Sudanese President Omar al Bashir has taken a “victory lap” of sorts in recent weeks in the wake of his indictment for war crimes and crimes against humanity by the International Criminal Court (ICC). He traveled first to Eritrea, then to Egypt and Libya, where he and the heads of state who embraced him demonstrated a willful disregard for the seriousness of these charges.
This week, Bashir was in Qatar, welcomed at the annual summit of the League of Arab States. Bashir attended to press his case and thank members of the organization for standing by him in his fight against the ICC. Qatar, which is not a signatory to the Rome Statute establishing and recognizing the ICC, was not obliged to arrest Bashir – and instead greeted him with open arms. In fact, only three Arab League members – Jordan, Djibouti, and Comoros Island – are party to the statute, and none could take action to advance the ICC warrant against Bashir on Qatari soil.
The Arab League summit proved disappointing for a number of reasons, chief among them is this statement of support: "We stress our solidarity with Sudan and our rejection of the ICC decision." While regional leaders continue to support Bashir and urge either an outright rejection of the ICC or a deferral of its investigation through the U.N. Security Council, Bashir gains some international legitimacy and can claim political cover. Until world leaders agree to stand up against genocide, and against those committing mass atrocities, this fractured process will enable Bashir and those who follow in his footsteps to continue oppressing innocent civilians.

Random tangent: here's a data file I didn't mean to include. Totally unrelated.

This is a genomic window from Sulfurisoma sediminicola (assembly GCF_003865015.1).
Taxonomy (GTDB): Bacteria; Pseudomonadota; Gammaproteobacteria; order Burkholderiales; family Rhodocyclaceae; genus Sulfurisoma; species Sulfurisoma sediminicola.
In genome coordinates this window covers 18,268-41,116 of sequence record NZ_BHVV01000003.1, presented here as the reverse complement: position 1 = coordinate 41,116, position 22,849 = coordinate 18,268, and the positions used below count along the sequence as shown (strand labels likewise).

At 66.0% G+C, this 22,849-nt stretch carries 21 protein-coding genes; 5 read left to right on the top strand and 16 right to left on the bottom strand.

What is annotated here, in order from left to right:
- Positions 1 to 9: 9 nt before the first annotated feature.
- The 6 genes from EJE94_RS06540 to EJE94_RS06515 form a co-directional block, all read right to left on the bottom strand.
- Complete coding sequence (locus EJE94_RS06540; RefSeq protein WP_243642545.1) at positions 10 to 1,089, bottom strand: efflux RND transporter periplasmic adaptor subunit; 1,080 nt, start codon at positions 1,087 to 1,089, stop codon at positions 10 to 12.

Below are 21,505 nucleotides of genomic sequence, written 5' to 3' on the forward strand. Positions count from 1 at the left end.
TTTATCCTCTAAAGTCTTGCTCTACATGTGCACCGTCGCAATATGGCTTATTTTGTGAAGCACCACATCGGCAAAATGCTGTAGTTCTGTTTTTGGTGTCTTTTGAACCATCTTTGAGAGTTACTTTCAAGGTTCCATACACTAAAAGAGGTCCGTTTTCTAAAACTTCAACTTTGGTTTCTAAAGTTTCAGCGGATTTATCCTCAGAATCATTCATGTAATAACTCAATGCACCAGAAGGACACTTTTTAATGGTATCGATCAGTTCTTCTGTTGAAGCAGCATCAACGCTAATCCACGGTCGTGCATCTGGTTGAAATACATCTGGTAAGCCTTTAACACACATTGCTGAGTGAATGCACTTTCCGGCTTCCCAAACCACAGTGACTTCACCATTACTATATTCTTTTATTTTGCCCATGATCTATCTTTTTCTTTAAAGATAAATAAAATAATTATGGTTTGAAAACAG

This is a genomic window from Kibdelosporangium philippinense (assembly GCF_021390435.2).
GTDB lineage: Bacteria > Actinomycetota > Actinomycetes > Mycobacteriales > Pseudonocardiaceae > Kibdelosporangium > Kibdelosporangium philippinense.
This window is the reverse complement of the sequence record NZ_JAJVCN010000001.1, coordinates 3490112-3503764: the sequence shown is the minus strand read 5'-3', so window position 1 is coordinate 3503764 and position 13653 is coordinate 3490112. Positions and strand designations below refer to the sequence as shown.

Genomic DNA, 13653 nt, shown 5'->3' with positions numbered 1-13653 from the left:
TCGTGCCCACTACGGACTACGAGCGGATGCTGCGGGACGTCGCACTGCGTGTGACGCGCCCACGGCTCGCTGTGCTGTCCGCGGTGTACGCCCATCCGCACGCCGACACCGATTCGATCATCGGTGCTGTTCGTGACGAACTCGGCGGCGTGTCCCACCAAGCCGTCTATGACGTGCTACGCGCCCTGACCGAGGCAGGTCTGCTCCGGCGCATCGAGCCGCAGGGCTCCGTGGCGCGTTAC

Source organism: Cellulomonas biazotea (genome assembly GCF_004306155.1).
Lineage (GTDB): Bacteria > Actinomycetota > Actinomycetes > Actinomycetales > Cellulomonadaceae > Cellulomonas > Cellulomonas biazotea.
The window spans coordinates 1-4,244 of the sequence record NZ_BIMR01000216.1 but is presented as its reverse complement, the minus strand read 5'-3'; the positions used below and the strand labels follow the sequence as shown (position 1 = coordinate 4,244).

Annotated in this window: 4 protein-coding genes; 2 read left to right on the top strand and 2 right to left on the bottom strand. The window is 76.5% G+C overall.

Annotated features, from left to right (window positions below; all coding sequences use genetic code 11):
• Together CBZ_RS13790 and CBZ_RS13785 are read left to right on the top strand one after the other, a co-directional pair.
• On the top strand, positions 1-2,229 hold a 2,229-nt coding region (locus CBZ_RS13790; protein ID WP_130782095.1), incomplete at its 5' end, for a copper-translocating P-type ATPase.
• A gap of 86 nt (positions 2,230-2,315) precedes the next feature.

It is unfortunate that the Arab League did not recognize that its own best interest would be served by an end to the violence in Darfur and a comprehensive peace for all Sudan. What should have been an opportunity for its members to unite and demand accountability has turned into just another excuse made at the expense of the people of Darfur. Instead of acting to become part of the solution, the Arab League chose to close ranks and prop up the political survival of President Bashir – and, by doing so, has effectively demonstrated its support for those who lead a genocide.
I hope that as we move forward, members of the League of Arab States will not only recognize the impact their engagement could have, but also play a more constructive role.
The author is a Member of Congress from Massachusetts and co-chairs the Sudan Caucus in the U.S. House of Representatives. This post is the third in a five-part series. Tune in next Wednesday to hear more from Congressman Capuano on Sudan.